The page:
To­day, Oronto Dou­glas is in the Pres­i­dency de­vel­op­ing strate­gies for keep­ing both po­lit­i­cal power and oil rev­enues in the hands of a Niger Delta Pres­i­dent. This pro­vides an in­ter­est­ing con­text for the de­bate over fis­cal fed­er­al­ism. At the be­gin­ning, the ar­gu­ment of the Niger Delta was com­pelling. They were the vic­tims - the ma­jor providers of Nigeria’s oil wealth and the ma­jor vic­tims of pol­lu­tion due to oil spillage and gas flar­ing. As mi­nori­ties, it ap­peared un­likely that they would ac­cess power so the strug­gle had to be fo­cused on petroleum re­sources. Their move­ment took a rad­i­cal and po­lit­i­cally or­gan­ised form with the dec­la­ra­tion of the Ogoni Bill of Rights de­mand­ing for po­lit­i­cal au­ton­omy in 1990 and the up­ris­ing that has since been on. Ken Saro-Wiwa, the leader of the Ogoni po­lit­i­cal strug­gle and eight of his col­leagues were hanged by the State in Novem­ber 1995 but that only pro­vided more fuel for the strug­gle.

The strug­gle was di­rected at cer­tain pro­vi­sions of the Con­sti­tu­tion. Item 1 on the con­cur­rent leg­isla­tive list of the 1999 Con­sti­tu­tion al­lo­cates vir­tu­ally all rev­enue al­lo­ca­tion pow­ers to the Na­tional As­sem­bly:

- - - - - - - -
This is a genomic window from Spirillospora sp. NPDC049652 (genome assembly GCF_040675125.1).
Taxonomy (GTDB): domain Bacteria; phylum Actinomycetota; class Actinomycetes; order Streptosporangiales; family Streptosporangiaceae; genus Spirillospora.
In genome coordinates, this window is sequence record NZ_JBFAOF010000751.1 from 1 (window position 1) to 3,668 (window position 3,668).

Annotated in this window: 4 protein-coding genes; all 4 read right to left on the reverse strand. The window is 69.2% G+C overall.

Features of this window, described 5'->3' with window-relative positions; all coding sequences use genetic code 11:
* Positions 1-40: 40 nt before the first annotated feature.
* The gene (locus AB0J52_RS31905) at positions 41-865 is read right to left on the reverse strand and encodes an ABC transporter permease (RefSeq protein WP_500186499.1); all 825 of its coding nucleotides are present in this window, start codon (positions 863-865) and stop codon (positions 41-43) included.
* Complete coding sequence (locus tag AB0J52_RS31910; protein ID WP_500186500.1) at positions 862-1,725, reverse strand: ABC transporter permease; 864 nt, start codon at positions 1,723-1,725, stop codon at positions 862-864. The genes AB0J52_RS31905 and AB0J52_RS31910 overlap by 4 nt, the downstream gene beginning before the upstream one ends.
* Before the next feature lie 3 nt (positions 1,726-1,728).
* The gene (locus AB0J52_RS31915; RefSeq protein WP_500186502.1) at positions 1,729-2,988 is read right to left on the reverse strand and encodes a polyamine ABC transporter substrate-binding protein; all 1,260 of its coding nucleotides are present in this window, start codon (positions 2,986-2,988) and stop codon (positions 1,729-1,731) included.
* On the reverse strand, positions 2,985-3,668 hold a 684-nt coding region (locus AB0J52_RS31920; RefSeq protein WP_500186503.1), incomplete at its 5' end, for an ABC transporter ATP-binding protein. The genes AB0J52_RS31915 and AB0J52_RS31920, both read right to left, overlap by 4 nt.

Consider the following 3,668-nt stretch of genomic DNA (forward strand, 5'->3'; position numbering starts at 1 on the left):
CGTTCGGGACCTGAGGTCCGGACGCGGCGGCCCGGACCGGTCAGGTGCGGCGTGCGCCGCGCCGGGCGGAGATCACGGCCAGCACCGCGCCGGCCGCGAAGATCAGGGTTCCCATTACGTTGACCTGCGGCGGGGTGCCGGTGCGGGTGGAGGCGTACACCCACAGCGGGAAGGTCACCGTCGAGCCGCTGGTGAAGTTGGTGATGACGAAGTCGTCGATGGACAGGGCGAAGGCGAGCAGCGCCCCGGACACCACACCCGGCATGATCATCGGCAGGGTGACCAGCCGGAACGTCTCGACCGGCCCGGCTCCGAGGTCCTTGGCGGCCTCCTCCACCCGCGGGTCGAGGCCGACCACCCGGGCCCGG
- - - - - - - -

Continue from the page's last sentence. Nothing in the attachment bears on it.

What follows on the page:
a) The di­vi­sion of pub­lic rev­enue -

i. be­tween Fed­er­a­tion and the States,

ii. among the states of the Fed­er­a­tion,

iii. be­tween the States and the lo­cal govern­ment coun­cils,

iv. among the lo­cal govern­ment coun­cils in the States;

Sec­tion 162 pro­vides the cri­te­ria for rev­enue al­lo­ca­tion for the Fed­er­a­tion Ac­count which shall be based on pop­u­la­tion, equal­ity of states, in­ter­nal rev­enue gen­er­a­tion, land mass, ter­rain as well as pop­u­la­tion di­ver­sity pro­vided that the prin­ci­ple of di­ver­sity shall not be less than thir­teen per cent of the rev­enue ac­cru­ing to the Fed­er­a­tion Ac­count di­rectly from any nat­u­ral re­sources. As the Niger Delta is a po­lit­i­cal mi­nor­ity, it is dif­fi­cult to see how they can evac­u­ate all the other cri­te­ria and get the re­source con­trol ar­gu­ment to win the day. Their strate­gic ob­jec­tive might there­fore be to lift the 13% up­wards. The prob­lem now how­ever is that there is a gen­eral per­cep­tion that the Niger Delta dom­i­nates the po­lit­i­cal, se­cu­rity and pa­tron­age ma­chines of the coun­try and hand­ing them more to the detri­ment of oth­ers would evoke strong re­sis­tance.

It is how­ever im­por­tant to re­call that nowhere in the coun­try did the Nige­rian State cause havoc, re­press, and op­press the people and the com­mu­ni­ties more than in the Niger Delta. The state car­ried out bru­tal op­er­a­tions and phys­i­cally mil­i­tarised the area in a fash­ion that is more as­so­ci­ated with for­eign oc­cu­piers. If other Nige­ri­ans have for­got­ten this, the people of the Niger Delta have not. The stage is set for an in­ter­est­ing bat­tle. Let us not for­get the words of the Kaima dec­la­ra­tion of 1998 is­sued by the Ijaw Na­tion: “That the po­lit­i­cal cri­sis in Nigeria is mainly about the strug­gle for the con­trol of oil min­eral re­sources which ac­count for over 80% of GDP, 45% of na­tional budget and 90% for­eign ex­change earn­ings from which 65%, 75% and 70 re­spec­tively are de­rived from within the Ijaw Na­tion. De­spite these huge con­tri­bu­tions, our record from the Nige­rian state re­mains avoid­able deaths re­sult­ing from eco­log­i­cal dev­as­ta­tion and mil­i­tary re­pres­sion.”